Postpartum – from the Latin phrase post partum “after childbirth,” from post “after” + partum, accusative of partus “act of giving birth, childbirth.
New moms are constantly searching for tips, tricks, and ways around the negative aspects of postpartum life. They google, search on Instagram, or even follow certain accounts on TikTok nowadays. It is very difficult to prepare a young, pregnant woman for something they have never experienced before. Add in the fact that every pregnancy and L&D is different, then it’s almost impossible to predict how someone’s immediate postpartum phase is going to be.
Vast majority of births in the United States are relatively uneventful. Standard hospital, vaginal deliveries, however C-sections are on the rise but those can also be very standard, uncomplicated procedure. I think it is important to educate our new mamas on the fact that no matter how the baby arrives, the body is going to go through some nature of trauma.
To use the word trauma for this event may seem harsh, but physiologically it’s a traumatic event to the body. Even if the most precious, beautiful baby comes from it. My point is that if we can prepare these mamas for the idea that trauma is happening, there will need to be adequate recovery time.
If there is tissue tearing, or an incision made then that tissue will take from 6-12 weeks to heal. That’s just surface healing, that does not include looking at tissue mobility, flexibility, scar adhesions, and factors like that. It will also be important to follow any discharge instructions from your medical doctor in reference to vaginal care or watching for signs of infection.
Another important thing to mention at this time is medications. Please follow your MD’s guidance on recommended vitamins, supplements, OTC or prescribed medications to help. The body is going to feel achey, your uterus is going to hurt, the swelling is unreal, and constipation can linger.
You would be surprised at how many people expect to return to their pre – pregnancy body after giving birth. That is NOT what happens at all. The uterus is still swollen and has to contract and shrink back down to it’s previous size. That does not happen in a few hours. Many women will still look like they are 4-6 months pregnant after giving birth.
It’s going to be important to check in with yourself or your partner in order to recognize if you are having body image problems. Mama, do not feel like you have to “bounce back”. Also do not be discouraged that because your body looks different now and feel like it will never be the same again. More than likely you will always feel different after childbirth, but hopefully it helps you feel stronger in what your body is able to accomplish!
This is a good time to segue into talking about mental health. Thankfully our society is bringing to light the actual statistics about postpartum anxiety and depression. This is not something to take lightly or feel like you can just “deal with it”. Your body’s hormones are going haywire due to birth, and now breastfeeding is also going to play a role in hormone regulation postpartum… You may honestly not feel like yourself (mentally) for a long time.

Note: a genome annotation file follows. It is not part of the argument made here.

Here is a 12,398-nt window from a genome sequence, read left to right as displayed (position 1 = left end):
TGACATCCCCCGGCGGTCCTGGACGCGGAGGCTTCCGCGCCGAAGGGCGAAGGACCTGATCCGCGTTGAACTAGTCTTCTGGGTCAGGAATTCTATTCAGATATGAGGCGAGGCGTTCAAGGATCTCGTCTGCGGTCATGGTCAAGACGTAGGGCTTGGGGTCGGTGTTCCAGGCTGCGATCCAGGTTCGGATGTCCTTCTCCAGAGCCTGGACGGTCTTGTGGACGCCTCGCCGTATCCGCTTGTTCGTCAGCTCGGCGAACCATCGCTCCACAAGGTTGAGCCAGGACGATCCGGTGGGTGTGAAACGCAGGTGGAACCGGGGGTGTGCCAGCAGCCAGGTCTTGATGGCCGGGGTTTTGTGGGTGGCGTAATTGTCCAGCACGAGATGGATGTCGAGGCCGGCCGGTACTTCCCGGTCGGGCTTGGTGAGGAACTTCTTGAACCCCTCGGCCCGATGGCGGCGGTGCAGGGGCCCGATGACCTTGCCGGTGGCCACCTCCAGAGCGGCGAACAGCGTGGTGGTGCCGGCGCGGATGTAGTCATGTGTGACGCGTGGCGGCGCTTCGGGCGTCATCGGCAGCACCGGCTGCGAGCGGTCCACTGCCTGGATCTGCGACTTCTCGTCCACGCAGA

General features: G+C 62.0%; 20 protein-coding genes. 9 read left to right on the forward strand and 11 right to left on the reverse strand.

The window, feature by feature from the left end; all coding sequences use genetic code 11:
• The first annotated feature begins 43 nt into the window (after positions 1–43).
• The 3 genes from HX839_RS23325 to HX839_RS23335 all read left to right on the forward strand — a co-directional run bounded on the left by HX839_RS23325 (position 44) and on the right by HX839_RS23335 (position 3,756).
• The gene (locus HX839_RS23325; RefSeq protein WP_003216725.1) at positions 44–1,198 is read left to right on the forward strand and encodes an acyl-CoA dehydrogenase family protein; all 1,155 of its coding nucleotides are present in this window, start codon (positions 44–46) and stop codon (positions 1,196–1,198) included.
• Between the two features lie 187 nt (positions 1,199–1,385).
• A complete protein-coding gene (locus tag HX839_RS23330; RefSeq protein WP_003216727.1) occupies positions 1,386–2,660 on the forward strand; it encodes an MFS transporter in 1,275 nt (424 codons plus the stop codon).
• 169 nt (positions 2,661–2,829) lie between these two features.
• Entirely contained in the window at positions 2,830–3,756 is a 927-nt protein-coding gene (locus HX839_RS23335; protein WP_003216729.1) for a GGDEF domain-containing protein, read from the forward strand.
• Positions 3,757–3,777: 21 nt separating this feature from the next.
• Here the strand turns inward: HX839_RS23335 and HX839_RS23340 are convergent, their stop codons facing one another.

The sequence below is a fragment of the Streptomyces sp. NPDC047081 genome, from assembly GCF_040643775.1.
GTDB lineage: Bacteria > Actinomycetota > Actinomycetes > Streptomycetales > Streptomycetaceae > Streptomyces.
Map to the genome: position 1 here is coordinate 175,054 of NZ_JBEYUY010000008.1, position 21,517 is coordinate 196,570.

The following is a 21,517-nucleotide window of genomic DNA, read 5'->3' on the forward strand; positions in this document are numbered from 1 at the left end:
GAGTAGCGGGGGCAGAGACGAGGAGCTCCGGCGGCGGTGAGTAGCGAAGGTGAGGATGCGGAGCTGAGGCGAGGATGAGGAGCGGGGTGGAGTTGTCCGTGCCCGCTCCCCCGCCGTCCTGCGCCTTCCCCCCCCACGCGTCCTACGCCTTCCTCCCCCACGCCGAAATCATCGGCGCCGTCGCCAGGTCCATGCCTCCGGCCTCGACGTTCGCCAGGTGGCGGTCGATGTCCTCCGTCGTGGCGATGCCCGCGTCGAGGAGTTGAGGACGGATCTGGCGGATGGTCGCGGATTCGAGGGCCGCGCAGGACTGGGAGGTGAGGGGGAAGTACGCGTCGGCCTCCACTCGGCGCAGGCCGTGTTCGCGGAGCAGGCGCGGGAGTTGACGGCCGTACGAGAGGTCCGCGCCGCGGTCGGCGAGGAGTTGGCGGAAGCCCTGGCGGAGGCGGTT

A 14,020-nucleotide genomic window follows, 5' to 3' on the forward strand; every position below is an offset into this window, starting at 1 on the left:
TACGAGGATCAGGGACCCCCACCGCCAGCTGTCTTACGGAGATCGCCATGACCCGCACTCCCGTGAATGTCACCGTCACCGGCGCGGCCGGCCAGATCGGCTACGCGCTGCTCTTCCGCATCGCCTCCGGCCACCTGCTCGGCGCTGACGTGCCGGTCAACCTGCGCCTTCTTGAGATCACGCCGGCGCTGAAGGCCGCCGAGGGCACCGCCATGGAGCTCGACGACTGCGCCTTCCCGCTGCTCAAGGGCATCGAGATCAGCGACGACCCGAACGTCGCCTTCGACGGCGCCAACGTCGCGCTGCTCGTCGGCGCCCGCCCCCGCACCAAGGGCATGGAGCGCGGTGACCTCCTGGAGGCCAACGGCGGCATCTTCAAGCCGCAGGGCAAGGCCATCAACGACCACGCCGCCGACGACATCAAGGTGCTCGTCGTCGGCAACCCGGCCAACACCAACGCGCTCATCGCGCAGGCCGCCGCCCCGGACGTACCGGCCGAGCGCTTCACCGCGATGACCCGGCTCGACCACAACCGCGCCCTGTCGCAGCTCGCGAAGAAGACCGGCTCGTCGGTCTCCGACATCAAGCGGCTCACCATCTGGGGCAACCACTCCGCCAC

If you begin to notice that you are feeling more than just the blues, or very unhappy with yourself and cannot seem to find any happiness in your new life as a mother. Then please find someone to talk to. I would start with having a conversation with your medical doctor and your spouse. Then if it’s needed, find a professional that can help you.
That is probably the BEST advice I can give out of this blog. You are not supposed to be crying all the time, or so unhappy you can’t appreciate your new baby. It’s OKAY to need help. Life is meant to be enjoyed, not suffered. Talk to your partner/spouse, and seek the help that you deserve.
Breastfeeding is something that we do not prepare enough for. We think we will just deal with it when it gets here, and what we do not realize is how stressful that can be. Learning to breastfeed your infant can be a wonderful experience. If your milk comes in at a timely manner, and your baby learns to latch well, then it could be smooth sailing! In the hospital you should receive a lactation consultation which can add to your knowledge for the future and answer any questions you might have.
However the opposite side of that scenario are the unforeseen difficulties such as: tongue tie, delayed milk supply, poor latching, inverted nipples, or even just a lazy eater (like my daughter). There are various situations that could occur. If possible in your third trimester it’s helpful to establish a relationship with a lactation consultant, that way you can be ready for any scenario. At least have a resource that knows you are about to have a newborn and may need immediate support in this area.
All of these have common themes: Never be afraid to ask for help! That is why there are specific professions designed for these problems. It is OKAY to need help. Not everything will come naturally and sometimes just a simple conversation can save you a ton of stress and anxiety.
I hope this has been helpful for someone in planning for postpartum! My information is never meant to overwhelm, but to educate and prepare mamas to the best of my ability so you can have a wonderful postpartum experience!